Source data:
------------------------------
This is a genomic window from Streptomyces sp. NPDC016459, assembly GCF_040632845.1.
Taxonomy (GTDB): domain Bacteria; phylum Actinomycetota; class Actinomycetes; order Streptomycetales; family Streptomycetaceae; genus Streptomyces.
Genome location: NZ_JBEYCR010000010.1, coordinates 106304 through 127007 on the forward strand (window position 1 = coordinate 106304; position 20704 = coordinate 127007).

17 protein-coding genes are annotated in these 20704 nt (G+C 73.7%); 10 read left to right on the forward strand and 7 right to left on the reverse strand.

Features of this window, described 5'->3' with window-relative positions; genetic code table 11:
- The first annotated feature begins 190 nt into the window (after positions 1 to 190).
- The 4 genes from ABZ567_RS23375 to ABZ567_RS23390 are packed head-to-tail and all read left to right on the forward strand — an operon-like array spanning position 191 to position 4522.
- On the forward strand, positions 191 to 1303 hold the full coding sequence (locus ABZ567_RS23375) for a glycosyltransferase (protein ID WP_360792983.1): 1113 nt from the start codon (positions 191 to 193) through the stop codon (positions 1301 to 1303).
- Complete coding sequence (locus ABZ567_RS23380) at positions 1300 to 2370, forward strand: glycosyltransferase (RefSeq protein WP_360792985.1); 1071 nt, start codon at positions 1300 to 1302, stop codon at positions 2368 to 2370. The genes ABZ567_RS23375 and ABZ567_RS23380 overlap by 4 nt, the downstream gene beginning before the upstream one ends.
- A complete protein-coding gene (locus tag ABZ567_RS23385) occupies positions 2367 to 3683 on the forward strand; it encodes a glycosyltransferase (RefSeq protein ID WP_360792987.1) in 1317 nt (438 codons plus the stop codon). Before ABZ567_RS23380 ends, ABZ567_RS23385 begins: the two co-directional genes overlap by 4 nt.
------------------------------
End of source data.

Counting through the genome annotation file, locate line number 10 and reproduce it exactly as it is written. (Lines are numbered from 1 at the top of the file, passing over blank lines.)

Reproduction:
- A complete protein-coding gene (locus tag ABZ567_RS23385) occupies positions 2367 to 3683 on the forward strand; it encodes a glycosyltransferase (RefSeq protein ID WP_360792987.1) in 1317 nt (438 codons plus the stop codon). Before ABZ567_RS23380 ends, ABZ567_RS23385 begins: the two co-directional genes overlap by 4 nt.